Hi there! I’m back with more from the Vegan Baking Basics series! I have been getting a few questions about vegan sweeteners and the best ones to use in certain baking areas, so I wanted to put my two cents in on those. I rotate between a few different sweeteners in most of my baking, but there are several out there that can be used in vegan baking. Before I started baking vegan, I never really used anything outside of regular brown sugar and white granulated sugar, so it was a whole new world to me when I started vegan baking and discovered there was a whole world of vegan sweeteners out there! All of these range anywhere from super sweet to liquid to different tastes. A lot of them can’t necessarily be used in exchange for one another (subbing maple syrup for white sugar, etc.), it all depends on the recipe. Ok, here we go!
Brown Sugar- Obviously this is a pretty common sugar used in most all baking. It differs from regular granulated sugar because it has added molasses, for color and for a bit more of a deeper flavor. Usually brown sugar is used in conjunction with granulated sugar and adds more of a deeper sweetness to baked goods.
Granulated sugar- This is the most common sweetener for all baked goods. Not only does it add sweetness, but it affects the texture of baked goods too. Sometimes granulated sugar allows for baked goods to become more tender and gives some baked goods more of a ‘crunch’. As always, to be truly vegan white sugar shouldn’t be processed with bone char (gross, right?), since that is technically using an animal product. White sugar is kind of an artificial thing and something that has gotten into our heads over time, so if you buy granulated sugar and it isn’t white, that’s totally fine! It means it has been bleached and hasn’t had weird things done to it.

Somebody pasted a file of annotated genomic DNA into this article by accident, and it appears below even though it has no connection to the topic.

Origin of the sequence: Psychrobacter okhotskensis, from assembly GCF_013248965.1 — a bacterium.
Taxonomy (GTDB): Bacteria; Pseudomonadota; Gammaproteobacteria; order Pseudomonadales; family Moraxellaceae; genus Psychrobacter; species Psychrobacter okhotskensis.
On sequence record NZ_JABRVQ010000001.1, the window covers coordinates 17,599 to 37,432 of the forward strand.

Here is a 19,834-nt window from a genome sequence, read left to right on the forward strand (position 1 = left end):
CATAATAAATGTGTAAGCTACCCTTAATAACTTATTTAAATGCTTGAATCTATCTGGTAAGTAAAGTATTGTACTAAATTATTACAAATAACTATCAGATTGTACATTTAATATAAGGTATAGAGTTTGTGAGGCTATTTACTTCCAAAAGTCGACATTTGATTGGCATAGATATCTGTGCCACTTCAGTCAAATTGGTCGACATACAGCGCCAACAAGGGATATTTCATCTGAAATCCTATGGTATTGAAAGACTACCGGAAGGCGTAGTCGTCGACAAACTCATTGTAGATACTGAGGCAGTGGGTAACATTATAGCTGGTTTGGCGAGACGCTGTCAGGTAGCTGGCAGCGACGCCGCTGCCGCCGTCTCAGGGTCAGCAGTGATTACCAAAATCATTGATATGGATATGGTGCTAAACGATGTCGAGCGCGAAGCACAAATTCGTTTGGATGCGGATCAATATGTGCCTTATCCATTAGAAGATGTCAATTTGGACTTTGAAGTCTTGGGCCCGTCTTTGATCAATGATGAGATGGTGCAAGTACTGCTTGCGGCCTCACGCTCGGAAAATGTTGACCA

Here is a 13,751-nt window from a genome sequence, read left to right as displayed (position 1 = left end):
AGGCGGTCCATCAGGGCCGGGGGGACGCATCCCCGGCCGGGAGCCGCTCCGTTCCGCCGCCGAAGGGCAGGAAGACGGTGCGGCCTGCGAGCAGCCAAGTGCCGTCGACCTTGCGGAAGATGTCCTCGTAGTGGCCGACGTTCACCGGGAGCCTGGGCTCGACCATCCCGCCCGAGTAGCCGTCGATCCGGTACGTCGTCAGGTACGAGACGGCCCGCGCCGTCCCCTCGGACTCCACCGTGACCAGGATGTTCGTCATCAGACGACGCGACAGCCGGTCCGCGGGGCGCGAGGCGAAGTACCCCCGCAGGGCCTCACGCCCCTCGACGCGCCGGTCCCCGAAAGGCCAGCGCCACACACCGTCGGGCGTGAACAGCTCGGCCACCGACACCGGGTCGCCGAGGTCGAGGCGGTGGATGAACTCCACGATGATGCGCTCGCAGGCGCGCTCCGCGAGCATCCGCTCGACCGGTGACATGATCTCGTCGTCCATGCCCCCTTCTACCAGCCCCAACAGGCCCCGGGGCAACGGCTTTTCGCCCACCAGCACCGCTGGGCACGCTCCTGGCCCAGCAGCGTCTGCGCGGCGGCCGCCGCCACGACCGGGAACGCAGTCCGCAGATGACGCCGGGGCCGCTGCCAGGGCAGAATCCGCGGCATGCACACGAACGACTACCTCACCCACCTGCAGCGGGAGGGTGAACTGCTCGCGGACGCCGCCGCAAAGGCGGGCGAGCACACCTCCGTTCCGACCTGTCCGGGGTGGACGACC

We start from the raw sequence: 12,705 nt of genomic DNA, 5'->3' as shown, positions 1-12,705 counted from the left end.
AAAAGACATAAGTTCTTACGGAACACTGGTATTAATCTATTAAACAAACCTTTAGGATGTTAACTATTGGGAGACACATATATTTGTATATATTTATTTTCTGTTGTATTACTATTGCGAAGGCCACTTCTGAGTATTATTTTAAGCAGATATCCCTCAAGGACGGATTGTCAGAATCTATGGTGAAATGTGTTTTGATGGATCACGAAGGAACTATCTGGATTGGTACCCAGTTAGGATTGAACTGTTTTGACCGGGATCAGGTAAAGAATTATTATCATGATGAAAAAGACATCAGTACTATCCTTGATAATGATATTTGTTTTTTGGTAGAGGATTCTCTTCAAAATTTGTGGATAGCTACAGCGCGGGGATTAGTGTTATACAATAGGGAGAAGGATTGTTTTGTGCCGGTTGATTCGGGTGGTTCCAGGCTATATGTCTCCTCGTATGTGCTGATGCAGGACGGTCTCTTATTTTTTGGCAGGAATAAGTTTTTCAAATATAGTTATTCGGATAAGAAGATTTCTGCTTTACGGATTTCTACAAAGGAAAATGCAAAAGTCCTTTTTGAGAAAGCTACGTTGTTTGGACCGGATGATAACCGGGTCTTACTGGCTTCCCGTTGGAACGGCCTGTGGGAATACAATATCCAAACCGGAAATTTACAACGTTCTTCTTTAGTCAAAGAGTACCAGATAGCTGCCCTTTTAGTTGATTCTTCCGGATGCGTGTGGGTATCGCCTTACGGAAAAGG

Molasses- I don’t use this that often in baking as a sweetener, unless it’s in a gingerbread recipe or in something that needs more of a deeper, sweet flavor. I have a jar up in my cabinet (I think it leaked a bit, so it’s kind of stuck on the shelf at this point) that I’ve used maybe a fourth of in the last few years, but I find it good to have on hand.
Dates/Date paste- I have a whole post devoted to baking with dates, but overall, they have become one of my favorite vegan sweeteners in the last few years. Using dates can be tricky, but once you get the hang of it, they are the perfect healthy alternative to regular sugars in vegan baking. I’ve found they do really well in granola bars, some cookies, and any other dense baked goods. They don’t do well in cakes or breads sometimes, trust me! (I’m speaking from experience of many a flat cake here!).
Brown Rice Syrup- To be honest, I’ve never really used this one, but I wanted to include it on the list because I know it’s becoming a more popular vegan sweetener. From what I know, it’s very similar to agave nectar and is great for binding things together, like vegan rice krispie treats or granola bars. This is on my ‘to try’ list. If you have any suggestions for baking with brown rice syrup, let me know!
Agave nectar- Agave was one of the first vegan sweeteners I tried experimenting with when I first began vegan baking. It is a great alternative to honey and is very, very sweet. I remember trying to sub agave in cup for cup for regular sugar and the results were less than ideal! Usually, a little less agave is used in relation to the original amount of sugar called for. I also tend to increase the amount of flour just a bit to compensate for the extra liquid being added to whatever you are baking.
Jam- This might seem like an odd man out, but stay with me here! I’ve found that jam is a perfect sweetener for cocktails, some sorbets, and granola bars (see a pattern here, granola bars are perfect for experimenting). My favorite is cherry jam from a place up in Northern Wisconsin, especially since there is a lot of real fruit in it and it’s lower on added sugars. I haven’t tried actually baking with jam yet, but it’s also on my to-do list.
Maple syrup- Not only is this stuff great for pouring on pancakes and sweetening up oatmeal, but I consider it to be an essential in my vegan baking pantry. I probably use maple syrup more and more as I continue baking, because it’s super sweet taste means I can use less and adjust the recipe accordingly (little more flour, etc.). I love using it in fudge, donuts, brownies and almost every other baked good so far. I tend to buy mine by the huge jug, since I go through it like crazy. Also, get the real deal, not the corn syrup-y stuff that isn’t quite the same. (Trader Joe’s has a pretty good deal on high quality maple syrup).
There you have it! These are the sweeteners I know about right now, but tell me, are there any that I missed or you know more about? I’m sure this list will keep growing or changing over time, but for now,this is what I keep around as I bake. Sugar is sugar, but it seems like there are alternatives that can work well for everyone!You may also like